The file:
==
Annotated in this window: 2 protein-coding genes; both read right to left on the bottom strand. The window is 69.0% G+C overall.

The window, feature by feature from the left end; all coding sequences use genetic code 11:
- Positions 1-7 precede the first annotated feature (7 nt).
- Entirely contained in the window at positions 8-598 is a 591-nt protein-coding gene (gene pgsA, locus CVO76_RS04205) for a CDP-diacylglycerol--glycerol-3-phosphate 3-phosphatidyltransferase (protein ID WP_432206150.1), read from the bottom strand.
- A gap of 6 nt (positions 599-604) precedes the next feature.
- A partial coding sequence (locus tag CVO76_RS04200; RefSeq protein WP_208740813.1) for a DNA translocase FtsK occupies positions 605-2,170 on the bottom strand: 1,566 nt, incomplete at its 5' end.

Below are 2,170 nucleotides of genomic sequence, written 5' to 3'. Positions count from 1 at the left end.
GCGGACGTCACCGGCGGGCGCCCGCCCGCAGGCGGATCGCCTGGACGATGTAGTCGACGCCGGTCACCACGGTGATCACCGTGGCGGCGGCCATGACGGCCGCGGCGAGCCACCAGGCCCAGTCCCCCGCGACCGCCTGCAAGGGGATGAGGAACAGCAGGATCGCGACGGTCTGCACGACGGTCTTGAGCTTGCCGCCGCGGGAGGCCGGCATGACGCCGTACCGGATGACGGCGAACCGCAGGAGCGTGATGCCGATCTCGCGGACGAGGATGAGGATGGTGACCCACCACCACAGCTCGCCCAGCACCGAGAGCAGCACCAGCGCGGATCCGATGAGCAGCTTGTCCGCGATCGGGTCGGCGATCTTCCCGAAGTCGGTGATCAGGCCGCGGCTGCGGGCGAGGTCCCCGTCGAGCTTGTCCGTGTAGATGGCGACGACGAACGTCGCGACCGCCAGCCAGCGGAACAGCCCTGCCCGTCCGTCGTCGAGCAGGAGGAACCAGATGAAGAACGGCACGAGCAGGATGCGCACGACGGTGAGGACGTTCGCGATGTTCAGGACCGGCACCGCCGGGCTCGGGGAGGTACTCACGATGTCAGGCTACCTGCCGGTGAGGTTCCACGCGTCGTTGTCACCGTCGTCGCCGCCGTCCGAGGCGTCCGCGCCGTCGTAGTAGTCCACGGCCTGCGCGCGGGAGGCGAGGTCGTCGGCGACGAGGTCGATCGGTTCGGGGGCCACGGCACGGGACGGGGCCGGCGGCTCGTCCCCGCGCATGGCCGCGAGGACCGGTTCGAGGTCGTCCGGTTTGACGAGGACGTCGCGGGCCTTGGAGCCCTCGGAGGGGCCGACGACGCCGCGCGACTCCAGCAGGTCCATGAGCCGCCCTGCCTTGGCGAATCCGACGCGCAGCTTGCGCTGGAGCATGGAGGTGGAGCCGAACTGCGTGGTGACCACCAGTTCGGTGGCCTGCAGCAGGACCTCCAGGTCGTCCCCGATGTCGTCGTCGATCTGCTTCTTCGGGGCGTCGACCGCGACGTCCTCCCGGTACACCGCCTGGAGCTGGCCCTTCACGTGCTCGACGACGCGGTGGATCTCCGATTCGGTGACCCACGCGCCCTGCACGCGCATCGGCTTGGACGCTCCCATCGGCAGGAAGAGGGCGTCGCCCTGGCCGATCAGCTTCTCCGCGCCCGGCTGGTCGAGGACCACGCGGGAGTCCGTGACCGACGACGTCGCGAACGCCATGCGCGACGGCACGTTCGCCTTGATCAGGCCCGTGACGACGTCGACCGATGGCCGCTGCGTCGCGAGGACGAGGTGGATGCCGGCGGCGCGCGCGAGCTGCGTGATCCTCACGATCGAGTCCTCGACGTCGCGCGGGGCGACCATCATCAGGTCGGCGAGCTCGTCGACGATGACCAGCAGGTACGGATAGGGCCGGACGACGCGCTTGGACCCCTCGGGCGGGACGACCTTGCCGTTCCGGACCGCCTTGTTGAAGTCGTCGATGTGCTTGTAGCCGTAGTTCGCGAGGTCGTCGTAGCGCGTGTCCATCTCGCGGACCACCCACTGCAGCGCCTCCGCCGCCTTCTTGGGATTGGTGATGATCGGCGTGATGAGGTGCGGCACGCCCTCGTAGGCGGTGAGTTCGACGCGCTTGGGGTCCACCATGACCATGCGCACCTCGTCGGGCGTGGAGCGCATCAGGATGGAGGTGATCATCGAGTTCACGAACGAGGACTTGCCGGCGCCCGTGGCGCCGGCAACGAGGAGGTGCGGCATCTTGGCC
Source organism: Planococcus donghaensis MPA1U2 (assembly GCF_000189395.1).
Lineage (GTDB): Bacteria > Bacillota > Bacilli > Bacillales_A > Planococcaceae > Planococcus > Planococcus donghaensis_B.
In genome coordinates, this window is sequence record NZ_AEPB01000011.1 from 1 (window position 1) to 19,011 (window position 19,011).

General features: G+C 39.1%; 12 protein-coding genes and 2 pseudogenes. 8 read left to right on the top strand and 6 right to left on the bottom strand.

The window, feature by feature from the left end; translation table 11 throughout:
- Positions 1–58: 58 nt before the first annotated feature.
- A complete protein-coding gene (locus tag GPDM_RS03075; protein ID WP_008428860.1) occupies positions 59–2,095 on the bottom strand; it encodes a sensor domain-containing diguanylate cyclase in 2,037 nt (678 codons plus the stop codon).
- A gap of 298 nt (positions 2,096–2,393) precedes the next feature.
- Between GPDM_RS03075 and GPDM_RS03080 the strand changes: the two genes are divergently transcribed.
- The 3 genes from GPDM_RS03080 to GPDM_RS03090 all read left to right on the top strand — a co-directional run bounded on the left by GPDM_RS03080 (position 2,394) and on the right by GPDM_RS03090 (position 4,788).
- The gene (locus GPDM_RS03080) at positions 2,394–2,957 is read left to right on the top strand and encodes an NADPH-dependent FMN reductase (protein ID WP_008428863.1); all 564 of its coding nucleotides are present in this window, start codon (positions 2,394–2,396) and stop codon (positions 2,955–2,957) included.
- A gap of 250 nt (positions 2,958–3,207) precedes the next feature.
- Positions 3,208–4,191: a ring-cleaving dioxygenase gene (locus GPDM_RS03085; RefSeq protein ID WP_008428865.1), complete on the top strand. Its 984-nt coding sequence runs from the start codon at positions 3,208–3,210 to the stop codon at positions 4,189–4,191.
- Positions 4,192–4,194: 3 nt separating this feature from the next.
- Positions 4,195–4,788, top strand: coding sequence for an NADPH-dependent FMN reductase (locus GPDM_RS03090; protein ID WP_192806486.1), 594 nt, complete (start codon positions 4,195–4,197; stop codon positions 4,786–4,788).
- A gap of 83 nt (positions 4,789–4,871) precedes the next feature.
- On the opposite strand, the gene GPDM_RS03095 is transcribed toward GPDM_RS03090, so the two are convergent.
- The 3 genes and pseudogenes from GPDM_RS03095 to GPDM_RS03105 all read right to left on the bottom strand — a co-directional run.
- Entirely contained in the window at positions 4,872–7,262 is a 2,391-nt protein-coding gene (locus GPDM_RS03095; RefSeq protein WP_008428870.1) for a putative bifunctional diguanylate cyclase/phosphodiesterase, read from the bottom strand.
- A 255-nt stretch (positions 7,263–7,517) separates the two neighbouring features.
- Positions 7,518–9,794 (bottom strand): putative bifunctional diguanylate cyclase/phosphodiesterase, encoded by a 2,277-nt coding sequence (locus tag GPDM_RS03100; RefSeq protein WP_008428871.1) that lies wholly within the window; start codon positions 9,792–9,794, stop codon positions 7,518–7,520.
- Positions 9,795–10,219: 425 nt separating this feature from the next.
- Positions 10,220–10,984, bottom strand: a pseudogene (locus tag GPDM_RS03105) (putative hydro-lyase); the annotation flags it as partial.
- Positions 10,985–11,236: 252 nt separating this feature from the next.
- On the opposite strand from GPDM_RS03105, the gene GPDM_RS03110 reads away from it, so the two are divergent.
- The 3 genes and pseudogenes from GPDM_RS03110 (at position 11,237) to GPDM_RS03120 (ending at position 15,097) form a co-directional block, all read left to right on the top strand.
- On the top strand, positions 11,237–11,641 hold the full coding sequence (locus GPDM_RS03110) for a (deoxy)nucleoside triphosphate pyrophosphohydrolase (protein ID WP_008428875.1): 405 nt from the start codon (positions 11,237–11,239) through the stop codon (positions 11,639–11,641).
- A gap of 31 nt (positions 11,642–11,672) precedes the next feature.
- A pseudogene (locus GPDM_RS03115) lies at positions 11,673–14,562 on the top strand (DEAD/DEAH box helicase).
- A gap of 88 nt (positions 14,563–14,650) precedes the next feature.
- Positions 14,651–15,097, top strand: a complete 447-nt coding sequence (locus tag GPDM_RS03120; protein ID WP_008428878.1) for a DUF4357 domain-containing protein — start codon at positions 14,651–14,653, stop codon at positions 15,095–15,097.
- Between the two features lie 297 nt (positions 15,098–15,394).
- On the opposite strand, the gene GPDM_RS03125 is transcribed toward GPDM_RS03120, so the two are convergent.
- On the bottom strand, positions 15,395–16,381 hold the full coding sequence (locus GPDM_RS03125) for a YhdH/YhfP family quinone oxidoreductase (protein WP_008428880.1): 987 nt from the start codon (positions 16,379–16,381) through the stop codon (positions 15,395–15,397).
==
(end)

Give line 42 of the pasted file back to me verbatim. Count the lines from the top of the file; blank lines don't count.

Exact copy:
- On the bottom strand, positions 15,395–16,381 hold the full coding sequence (locus GPDM_RS03125) for a YhdH/YhfP family quinone oxidoreductase (protein WP_008428880.1): 987 nt from the start codon (positions 16,379–16,381) through the stop codon (positions 15,395–15,397).